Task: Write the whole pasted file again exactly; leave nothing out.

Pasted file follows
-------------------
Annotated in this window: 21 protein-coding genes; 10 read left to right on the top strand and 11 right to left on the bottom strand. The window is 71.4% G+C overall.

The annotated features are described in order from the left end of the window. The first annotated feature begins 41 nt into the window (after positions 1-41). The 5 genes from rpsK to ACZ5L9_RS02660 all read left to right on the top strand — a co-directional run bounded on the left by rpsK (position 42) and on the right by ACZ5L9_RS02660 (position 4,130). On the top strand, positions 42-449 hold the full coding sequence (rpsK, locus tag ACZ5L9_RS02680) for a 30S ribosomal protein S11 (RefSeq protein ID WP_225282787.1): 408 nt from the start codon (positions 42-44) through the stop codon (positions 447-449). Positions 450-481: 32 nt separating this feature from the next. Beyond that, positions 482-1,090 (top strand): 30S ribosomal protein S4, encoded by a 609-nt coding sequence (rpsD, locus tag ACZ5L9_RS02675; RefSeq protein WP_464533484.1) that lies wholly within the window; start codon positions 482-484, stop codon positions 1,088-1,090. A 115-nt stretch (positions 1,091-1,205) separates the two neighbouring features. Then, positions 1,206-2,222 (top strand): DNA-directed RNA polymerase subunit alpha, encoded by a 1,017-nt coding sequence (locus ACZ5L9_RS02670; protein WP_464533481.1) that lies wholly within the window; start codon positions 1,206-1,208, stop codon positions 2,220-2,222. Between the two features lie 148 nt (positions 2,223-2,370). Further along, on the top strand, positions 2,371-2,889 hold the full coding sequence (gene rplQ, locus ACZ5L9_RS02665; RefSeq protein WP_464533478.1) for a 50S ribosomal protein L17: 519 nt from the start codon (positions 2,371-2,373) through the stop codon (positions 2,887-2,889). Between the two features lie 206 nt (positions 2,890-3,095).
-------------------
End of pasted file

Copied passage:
Annotated in this window: 21 protein-coding genes; 10 read left to right on the top strand and 11 right to left on the bottom strand. The window is 71.4% G+C overall.

The annotated features are described in order from the left end of the window. The first annotated feature begins 41 nt into the window (after positions 1-41). The 5 genes from rpsK to ACZ5L9_RS02660 all read left to right on the top strand — a co-directional run bounded on the left by rpsK (position 42) and on the right by ACZ5L9_RS02660 (position 4,130). On the top strand, positions 42-449 hold the full coding sequence (rpsK, locus tag ACZ5L9_RS02680) for a 30S ribosomal protein S11 (RefSeq protein ID WP_225282787.1): 408 nt from the start codon (positions 42-44) through the stop codon (positions 447-449). Positions 450-481: 32 nt separating this feature from the next. Beyond that, positions 482-1,090 (top strand): 30S ribosomal protein S4, encoded by a 609-nt coding sequence (rpsD, locus tag ACZ5L9_RS02675; RefSeq protein WP_464533484.1) that lies wholly within the window; start codon positions 482-484, stop codon positions 1,088-1,090. A 115-nt stretch (positions 1,091-1,205) separates the two neighbouring features. Then, positions 1,206-2,222 (top strand): DNA-directed RNA polymerase subunit alpha, encoded by a 1,017-nt coding sequence (locus ACZ5L9_RS02670; protein WP_464533481.1) that lies wholly within the window; start codon positions 1,206-1,208, stop codon positions 2,220-2,222. Between the two features lie 148 nt (positions 2,223-2,370). Further along, on the top strand, positions 2,371-2,889 hold the full coding sequence (gene rplQ, locus ACZ5L9_RS02665; RefSeq protein WP_464533478.1) for a 50S ribosomal protein L17: 519 nt from the start codon (positions 2,371-2,373) through the stop codon (positions 2,887-2,889). Between the two features lie 206 nt (positions 2,890-3,095).